A side-by-side look at some of the political protests that have shaped American politics over the past hundred years.
I went to my first protest at the age of eighteen. I joined a group of around forty-five people on a summer day, in 1986, just outside of Amarillo, Texas. We gathered a hundred yards back from a thin gravel road, near the cattle wire that surrounded the Pantex munitions plant. For decades, most of the weapons in America’s nuclear arsenal had been assembled there, before being distributed by train across the country. It was just a few months after the disastrous meltdown at the Chernobyl nuclear-power plant, in Ukraine, and I was young and full of rebellion. It was the perfect place to go.
My companions were mostly Quakers. They had travelled six hundred miles by bicycle from Houston. After spending two nights in wet ditches on their journey, they quietly sat in the middle of the road outside the plant and refused to allow vehicles to pass. They were unceremoniously arrested.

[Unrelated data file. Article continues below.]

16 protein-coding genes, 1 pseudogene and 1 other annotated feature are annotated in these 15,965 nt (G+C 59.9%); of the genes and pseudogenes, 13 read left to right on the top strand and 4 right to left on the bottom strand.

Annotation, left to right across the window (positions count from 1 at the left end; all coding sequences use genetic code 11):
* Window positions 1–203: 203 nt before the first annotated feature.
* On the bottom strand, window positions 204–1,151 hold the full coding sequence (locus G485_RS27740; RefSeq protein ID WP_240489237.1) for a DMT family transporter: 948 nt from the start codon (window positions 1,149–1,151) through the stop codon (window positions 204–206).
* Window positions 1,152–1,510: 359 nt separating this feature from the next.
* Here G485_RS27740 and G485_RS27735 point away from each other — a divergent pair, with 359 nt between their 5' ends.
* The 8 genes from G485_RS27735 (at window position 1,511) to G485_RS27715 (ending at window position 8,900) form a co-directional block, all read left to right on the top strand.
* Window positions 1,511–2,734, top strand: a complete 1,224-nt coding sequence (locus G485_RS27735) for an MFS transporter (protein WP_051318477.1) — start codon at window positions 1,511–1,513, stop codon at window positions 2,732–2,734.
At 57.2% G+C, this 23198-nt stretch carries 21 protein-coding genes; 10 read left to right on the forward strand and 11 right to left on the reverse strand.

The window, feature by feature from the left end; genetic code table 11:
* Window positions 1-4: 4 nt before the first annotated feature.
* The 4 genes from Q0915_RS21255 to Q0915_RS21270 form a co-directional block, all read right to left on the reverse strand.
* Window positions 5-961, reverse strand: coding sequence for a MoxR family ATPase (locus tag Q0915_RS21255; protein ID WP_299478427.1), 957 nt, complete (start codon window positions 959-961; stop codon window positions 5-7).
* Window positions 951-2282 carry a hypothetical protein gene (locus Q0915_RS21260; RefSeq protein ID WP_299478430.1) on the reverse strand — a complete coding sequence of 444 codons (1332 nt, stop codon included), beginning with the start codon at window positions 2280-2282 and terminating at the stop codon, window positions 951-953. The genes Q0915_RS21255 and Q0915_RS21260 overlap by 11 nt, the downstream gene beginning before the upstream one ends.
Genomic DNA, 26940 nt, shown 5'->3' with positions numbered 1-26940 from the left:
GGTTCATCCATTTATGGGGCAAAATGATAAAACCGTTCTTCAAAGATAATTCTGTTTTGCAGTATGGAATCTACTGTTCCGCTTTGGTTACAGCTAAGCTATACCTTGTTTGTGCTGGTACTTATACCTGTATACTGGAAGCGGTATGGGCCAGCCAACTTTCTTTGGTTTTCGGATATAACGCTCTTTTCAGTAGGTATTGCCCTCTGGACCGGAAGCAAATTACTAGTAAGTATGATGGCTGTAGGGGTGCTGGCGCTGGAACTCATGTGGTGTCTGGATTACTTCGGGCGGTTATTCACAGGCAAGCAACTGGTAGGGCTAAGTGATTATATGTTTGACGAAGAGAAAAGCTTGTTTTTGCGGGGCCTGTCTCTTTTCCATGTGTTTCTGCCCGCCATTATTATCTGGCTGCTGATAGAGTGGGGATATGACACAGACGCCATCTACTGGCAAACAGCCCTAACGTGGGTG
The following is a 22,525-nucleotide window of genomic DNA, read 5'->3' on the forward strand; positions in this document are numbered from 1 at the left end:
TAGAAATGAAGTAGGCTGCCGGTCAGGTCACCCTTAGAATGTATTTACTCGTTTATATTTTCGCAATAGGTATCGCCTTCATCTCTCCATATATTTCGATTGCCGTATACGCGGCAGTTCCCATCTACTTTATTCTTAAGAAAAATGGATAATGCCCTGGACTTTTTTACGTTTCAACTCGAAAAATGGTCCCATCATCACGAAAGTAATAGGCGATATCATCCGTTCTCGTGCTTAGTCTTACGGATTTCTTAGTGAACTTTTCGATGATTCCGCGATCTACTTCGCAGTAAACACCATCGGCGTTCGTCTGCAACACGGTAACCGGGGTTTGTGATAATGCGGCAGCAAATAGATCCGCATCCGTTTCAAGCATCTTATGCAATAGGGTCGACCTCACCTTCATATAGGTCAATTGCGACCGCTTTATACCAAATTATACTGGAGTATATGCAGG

The Quakers’ peaceful approach to protest was not the only option. The handful of revolutionary Communists nearby were also demonstrating alongside us but they were more provocative. They taunted us with broken pieces of the Challenger space shuttle and talked of storming the gate. Protest, I learned, is a messy business.
From the anti-Vietnam War demonstrations in the sixties and seventies to the Unite the Right rally in 2017—and the even larger counter-protest that appeared in response—protests have always been about confrontation. The Yale historian Timothy Snyder, in his book “On Tyranny,” writes that, while a movement may be sparked or organized on social media, “nothing is real that does not end on the streets. If tyrants feel no consequences for their actions in the three-dimensional world, nothing will change.”
The video above highlights some of the most famous moments in the last century of American protest. It traces the ways these demonstrations of dissent have evolved as generations of Americans took to the streets to express their First Amendment rights.